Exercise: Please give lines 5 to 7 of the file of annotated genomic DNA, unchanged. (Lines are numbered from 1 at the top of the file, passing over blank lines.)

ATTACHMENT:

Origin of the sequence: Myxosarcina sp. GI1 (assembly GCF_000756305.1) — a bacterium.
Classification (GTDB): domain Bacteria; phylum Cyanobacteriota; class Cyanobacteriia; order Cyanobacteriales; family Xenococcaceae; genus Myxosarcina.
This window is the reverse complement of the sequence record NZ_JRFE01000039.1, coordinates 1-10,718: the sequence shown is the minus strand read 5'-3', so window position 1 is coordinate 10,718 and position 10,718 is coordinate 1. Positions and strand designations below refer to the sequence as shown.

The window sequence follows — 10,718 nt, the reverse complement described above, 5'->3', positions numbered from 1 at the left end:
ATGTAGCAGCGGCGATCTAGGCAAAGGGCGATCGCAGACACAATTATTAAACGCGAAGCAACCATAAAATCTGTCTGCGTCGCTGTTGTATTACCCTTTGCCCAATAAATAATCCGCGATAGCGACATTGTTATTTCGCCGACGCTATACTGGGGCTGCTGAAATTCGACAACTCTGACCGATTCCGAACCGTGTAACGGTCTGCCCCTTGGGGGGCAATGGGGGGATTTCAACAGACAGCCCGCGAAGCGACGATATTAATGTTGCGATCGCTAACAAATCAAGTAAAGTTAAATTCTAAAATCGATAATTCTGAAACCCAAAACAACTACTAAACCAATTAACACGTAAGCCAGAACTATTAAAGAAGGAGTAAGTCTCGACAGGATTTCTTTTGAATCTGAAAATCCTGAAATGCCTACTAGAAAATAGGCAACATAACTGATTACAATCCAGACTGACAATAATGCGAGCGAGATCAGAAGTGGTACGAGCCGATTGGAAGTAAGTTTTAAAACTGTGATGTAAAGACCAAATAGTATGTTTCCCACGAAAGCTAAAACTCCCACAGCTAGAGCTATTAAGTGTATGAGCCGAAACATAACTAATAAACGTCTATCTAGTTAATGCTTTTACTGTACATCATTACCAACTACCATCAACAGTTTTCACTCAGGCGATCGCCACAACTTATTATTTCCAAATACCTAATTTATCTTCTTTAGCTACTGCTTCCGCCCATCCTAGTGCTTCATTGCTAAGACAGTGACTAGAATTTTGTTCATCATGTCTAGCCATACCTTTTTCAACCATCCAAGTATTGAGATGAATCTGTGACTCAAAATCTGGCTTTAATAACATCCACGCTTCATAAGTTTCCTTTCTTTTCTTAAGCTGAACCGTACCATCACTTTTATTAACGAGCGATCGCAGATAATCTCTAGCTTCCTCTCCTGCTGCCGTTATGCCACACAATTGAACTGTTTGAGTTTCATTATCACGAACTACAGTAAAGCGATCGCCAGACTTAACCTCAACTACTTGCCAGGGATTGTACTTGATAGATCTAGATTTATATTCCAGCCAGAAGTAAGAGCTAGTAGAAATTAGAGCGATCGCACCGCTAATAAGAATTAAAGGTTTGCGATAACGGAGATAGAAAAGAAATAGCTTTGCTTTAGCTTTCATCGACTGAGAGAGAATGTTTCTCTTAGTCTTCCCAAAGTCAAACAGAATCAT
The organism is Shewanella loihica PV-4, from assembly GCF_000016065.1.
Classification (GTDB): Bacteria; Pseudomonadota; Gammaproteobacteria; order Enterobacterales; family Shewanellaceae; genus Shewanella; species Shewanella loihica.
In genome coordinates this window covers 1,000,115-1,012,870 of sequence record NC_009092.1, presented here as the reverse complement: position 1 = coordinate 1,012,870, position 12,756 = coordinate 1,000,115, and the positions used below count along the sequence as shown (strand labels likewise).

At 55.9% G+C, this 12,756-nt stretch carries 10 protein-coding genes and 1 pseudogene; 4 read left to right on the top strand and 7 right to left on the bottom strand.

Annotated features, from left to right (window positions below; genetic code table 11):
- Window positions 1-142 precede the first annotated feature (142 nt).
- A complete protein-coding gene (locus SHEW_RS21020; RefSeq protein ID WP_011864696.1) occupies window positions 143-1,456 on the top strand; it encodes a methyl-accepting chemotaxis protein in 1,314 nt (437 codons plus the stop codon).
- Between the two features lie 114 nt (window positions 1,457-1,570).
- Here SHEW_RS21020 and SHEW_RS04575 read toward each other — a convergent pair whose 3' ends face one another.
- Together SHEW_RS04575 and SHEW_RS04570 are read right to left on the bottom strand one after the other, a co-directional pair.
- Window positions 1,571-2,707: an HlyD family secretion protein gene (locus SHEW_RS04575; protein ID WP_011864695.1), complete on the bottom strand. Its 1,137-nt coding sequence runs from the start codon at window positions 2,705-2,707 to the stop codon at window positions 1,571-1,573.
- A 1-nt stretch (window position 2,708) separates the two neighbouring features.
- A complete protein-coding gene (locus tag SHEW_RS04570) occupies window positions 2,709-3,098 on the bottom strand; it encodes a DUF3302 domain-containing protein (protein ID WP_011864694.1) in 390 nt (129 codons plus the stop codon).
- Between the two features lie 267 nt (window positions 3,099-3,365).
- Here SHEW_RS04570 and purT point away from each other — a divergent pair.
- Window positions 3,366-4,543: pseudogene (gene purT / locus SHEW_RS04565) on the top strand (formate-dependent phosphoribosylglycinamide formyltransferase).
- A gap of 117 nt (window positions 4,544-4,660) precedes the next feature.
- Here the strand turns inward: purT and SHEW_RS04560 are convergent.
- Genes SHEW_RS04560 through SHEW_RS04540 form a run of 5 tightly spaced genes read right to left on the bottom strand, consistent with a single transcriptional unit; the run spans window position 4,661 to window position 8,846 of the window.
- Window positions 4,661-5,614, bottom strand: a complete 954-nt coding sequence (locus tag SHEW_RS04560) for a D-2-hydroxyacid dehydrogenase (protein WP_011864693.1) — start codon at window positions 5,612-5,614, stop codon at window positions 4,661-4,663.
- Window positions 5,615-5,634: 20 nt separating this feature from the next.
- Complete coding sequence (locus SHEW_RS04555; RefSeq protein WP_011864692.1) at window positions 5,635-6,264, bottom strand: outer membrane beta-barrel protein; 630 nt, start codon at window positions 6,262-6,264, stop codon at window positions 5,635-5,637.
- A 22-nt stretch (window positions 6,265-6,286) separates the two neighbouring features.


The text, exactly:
ATGTAGCAGCGGCGATCTAGGCAAAGGGCGATCGCAGACACAATTATTAAACGCGAAGCAACCATAAAATCTGTCTGCGTCGCTGTTGTATTACCCTTTGCCCAATAAATAATCCGCGATAGCGACATTGTTATTTCGCCGACGCTATACTGGGGCTGCTGAAATTCGACAACTCTGACCGATTCCGAACCGTGTAACGGTCTGCCCCTTGGGGGGCAATGGGGGGATTTCAACAGACAGCCCGCGAAGCGACGATATTAATGTTGCGATCGCTAACAAATCAAGTAAAGTTAAATTCTAAAATCGATAATTCTGAAACCCAAAACAACTACTAAACCAATTAACACGTAAGCCAGAACTATTAAAGAAGGAGTAAGTCTCGACAGGATTTCTTTTGAATCTGAAAATCCTGAAATGCCTACTAGAAAATAGGCAACATAACTGATTACAATCCAGACTGACAATAATGCGAGCGAGATCAGAAGTGGTACGAGCCGATTGGAAGTAAGTTTTAAAACTGTGATGTAAAGACCAAATAGTATGTTTCCCACGAAAGCTAAAACTCCCACAGCTAGAGCTATTAAGTGTATGAGCCGAAACATAACTAATAAACGTCTATCTAGTTAATGCTTTTACTGTACATCATTACCAACTACCATCAACAGTTTTCACTCAGGCGATCGCCACAACTTATTATTTCCAAATACCTAATTTATCTTCTTTAGCTACTGCTTCCGCCCATCCTAGTGCTTCATTGCTAAGACAGTGACTAGAATTTTGTTCATCATGTCTAGCCATACCTTTTTCAACCATCCAAGTATTGAGATGAATCTGTGACTCAAAATCTGGCTTTAATAACATCCACGCTTCATAAGTTTCCTTTCTTTTCTTAAGCTGAACCGTACCATCACTTTTATTAACGAGCGATCGCAGATAATCTCTAGCTTCCTCTCCTGCTGCCGTTATGCCACACAATTGAACTGTTTGAGTTTCATTATCACGAACTACAGTAAAGCGATCGCCAGACTTAACCTCAACTACTTGCCAGGGATTGTACTTGATAGATCTAGATTTATATTCCAGCCAGAAGTAAGAGCTAGTAGAAATTAGAGCGATCGCACCGCTAATAAGAATTAAAGGTTTGCGATAACGGAGATAGAAAAGAAATAGCTTTGCTTTAGCTTTCATCGACTGAGAGAGAATGTTTCTCTTAGTCTTCCCAAAGTCAAACAGAATCAT
The organism is Shewanella loihica PV-4, from assembly GCF_000016065.1.
Classification (GTDB): Bacteria; Pseudomonadota; Gammaproteobacteria; order Enterobacterales; family Shewanellaceae; genus Shewanella; species Shewanella loihica.